• This is the time of the year when grief can come upon one very strongly. The holidays just aren’t the same without my mommy. She was so excited it was contagious. She loved menu prep, shopping, and the cooking. And everything tasted so good. Dinner conversation was light and humorous. After dinner, board games and football topped off with delicious cakes and pies and sometimes, homemade ice cream. God knows I try but for heavens sake, it’s only been 20 months but people have moved on as best as I can tell. My husband no longer acknowledges my comment when I say that I miss my mom. Grief is lonely and you wonder why you can’t move on when it appears others have. The other thing I’ve noticed is that people won’t engage in a conversation about the deceased. I think I used to be that way, too. Lord forgive me. It’s like, “oh well, she’s dead. No need to talk about her anymore.” So as to not let this be a venting session, here’s some advice to those who want to comfort others. Keep the departed soul alive by talking about them if the person grieving wants to — it’s not going to make them sadder. It will help. Like John said, don’t cut off visits and calls after a month. The loss is just settling in. Be compassionate and caring and don’t use pat phrases like, “time heals all pain” or “give it to the Lord.” Saying nothing accompanied by a hug or held hand means a lot. And of course, pray for the person. I’ll pray for each of you who have written here.

  8. Thanks for posting this inside…so many people don’t know what to say or how to act to once who lost a loved one, because sometimes awareness takes over…I so agree with you that after a funeral it’s important to reach out and stay in contact with the grieving person…I just experienced losing a special individual reasently which was very sad for me… I felt so awkward when I said my condolences to the family… What eased me and the grieving wife that I promised her to keep stopping by her house to have coffee…she really liked the idea and I will make sure that I’ll keep my prommise…💙

  9. What is the best thing to say to a friend who is grieving?

    I have been fortunate to have not yet experienced grief myself, so I always feel like I’m going to say the wrong thing.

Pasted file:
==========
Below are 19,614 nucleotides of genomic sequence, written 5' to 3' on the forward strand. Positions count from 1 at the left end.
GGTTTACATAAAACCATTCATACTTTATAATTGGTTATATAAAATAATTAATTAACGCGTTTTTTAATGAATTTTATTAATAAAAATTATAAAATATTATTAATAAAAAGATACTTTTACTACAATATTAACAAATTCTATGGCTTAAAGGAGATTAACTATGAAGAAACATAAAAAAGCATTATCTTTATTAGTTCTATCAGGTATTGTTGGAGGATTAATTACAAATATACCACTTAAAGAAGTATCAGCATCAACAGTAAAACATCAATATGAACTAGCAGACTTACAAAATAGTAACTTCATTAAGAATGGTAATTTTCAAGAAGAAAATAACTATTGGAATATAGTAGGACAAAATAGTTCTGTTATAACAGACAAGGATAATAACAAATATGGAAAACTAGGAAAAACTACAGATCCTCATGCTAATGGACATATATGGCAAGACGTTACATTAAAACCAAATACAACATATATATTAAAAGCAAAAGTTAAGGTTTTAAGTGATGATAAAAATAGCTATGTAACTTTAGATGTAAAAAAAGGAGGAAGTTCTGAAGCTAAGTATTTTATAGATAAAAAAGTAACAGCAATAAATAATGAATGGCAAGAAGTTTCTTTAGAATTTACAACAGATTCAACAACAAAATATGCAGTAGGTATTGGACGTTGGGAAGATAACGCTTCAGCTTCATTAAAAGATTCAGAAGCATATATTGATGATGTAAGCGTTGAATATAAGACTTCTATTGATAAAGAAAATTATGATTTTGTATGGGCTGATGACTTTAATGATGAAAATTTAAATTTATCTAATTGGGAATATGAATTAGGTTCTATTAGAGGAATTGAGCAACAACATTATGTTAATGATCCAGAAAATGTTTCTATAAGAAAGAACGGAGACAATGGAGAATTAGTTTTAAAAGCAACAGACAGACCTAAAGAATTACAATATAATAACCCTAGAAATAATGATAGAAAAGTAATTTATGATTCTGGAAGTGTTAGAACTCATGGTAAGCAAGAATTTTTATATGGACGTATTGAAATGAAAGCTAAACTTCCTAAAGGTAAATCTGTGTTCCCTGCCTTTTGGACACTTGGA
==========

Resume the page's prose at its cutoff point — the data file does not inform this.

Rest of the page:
If it has been a few months since your friend lost their parent, what do you say when you see your friend who is grieving?

    • The best thing to say is, “How are you doing, really?” and really mean it and be willing to listen. Not many people want to ask the question and are willing to listen to the answer.

      My advice which I share at the end of each funeral/memorial service devotional is for friends to make contact with those who are grieving, and then after such as the above greeting, to close your mouth, open your ears, and open your heart.

  10. I love your article; it is all so true. One of my brothers told me three years after my husband’s death that I should be “over it.” My step mother even said I should be doing better. At four years I had knee replacement surgery just after I found out I had an acoustic neuroma, which is a tumor in my left ear that will cause me to go deaf in that ear within 5-10 years. I was only 56 at the time and was really missing my husband, and my brother told me I needed to go into a mental health facility. I found out who I could not confide in. Reading articles like yours helps affirm that I am not crazy after all. Grief has no time limit.

  11. This is a very well written article and is so true. I struggled for a long time because I lost my husband when I was only 53 and my sons were only in their 20’s. I was concerned about them and spent time trying to help them deal with things they had to go through and delayed the inevitable process of what I had to go through myself. After three years, my brother told me I should “be over it” and my step mother said about the same thing. I learned who I could and could not confide in , and it made for lonely times. By the way, my brother had been married four years and then divorced. I was married 30 years and six months and was suddenly left with no adult family support. My other brother lives only two hours away but his wife keeps him from having much to do with our side of the family, so he has not been able to be with me much since my husband died. She has never lost a close family member and doesn’t know what value it would be to have the family support. Fortunately, I have a good friend support system. It is a shame that those I thought would be the most help have been the most distant to me during the last almost five years.